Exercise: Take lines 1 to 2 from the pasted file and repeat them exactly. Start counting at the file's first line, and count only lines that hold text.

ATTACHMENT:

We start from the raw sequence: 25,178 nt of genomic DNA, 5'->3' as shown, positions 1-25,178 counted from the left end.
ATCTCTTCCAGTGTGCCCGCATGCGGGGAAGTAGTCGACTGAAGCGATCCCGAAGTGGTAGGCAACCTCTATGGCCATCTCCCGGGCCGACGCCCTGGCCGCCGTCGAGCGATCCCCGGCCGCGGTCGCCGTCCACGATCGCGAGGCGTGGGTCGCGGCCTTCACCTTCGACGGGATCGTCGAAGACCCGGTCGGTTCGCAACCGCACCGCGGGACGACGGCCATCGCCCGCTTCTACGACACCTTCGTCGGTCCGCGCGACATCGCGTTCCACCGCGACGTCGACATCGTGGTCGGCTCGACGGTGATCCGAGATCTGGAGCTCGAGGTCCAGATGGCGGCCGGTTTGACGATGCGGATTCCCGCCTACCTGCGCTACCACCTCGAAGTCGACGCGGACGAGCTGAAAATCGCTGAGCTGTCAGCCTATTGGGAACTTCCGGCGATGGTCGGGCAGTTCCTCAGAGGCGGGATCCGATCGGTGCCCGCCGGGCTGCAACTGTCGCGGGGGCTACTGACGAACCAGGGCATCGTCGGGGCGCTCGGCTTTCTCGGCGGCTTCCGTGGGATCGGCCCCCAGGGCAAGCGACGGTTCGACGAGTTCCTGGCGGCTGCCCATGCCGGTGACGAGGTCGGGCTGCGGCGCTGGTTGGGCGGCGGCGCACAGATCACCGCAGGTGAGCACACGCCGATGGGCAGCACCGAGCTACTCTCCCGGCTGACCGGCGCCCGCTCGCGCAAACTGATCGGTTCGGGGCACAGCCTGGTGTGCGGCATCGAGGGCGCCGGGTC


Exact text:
We start from the raw sequence: 25,178 nt of genomic DNA, 5'->3' as shown, positions 1-25,178 counted from the left end.
ATCTCTTCCAGTGTGCCCGCATGCGGGGAAGTAGTCGACTGAAGCGATCCCGAAGTGGTAGGCAACCTCTATGGCCATCTCCCGGGCCGACGCCCTGGCCGCCGTCGAGCGATCCCCGGCCGCGGTCGCCGTCCACGATCGCGAGGCGTGGGTCGCGGCCTTCACCTTCGACGGGATCGTCGAAGACCCGGTCGGTTCGCAACCGCACCGCGGGACGACGGCCATCGCCCGCTTCTACGACACCTTCGTCGGTCCGCGCGACATCGCGTTCCACCGCGACGTCGACATCGTGGTCGGCTCGACGGTGATCCGAGATCTGGAGCTCGAGGTCCAGATGGCGGCCGGTTTGACGATGCGGATTCCCGCCTACCTGCGCTACCACCTCGAAGTCGACGCGGACGAGCTGAAAATCGCTGAGCTGTCAGCCTATTGGGAACTTCCGGCGATGGTCGGGCAGTTCCTCAGAGGCGGGATCCGATCGGTGCCCGCCGGGCTGCAACTGTCGCGGGGGCTACTGACGAACCAGGGCATCGTCGGGGCGCTCGGCTTTCTCGGCGGCTTCCGTGGGATCGGCCCCCAGGGCAAGCGACGGTTCGACGAGTTCCTGGCGGCTGCCCATGCCGGTGACGAGGTCGGGCTGCGGCGCTGGTTGGGCGGCGGCGCACAGATCACCGCAGGTGAGCACACGCCGATGGGCAGCACCGAGCTACTCTCCCGGCTGACCGGCGCCCGCTCGCGCAAACTGATCGGTTCGGGGCACAGCCTGGTGTGCGGCATCGAGGGCGCCGGGTC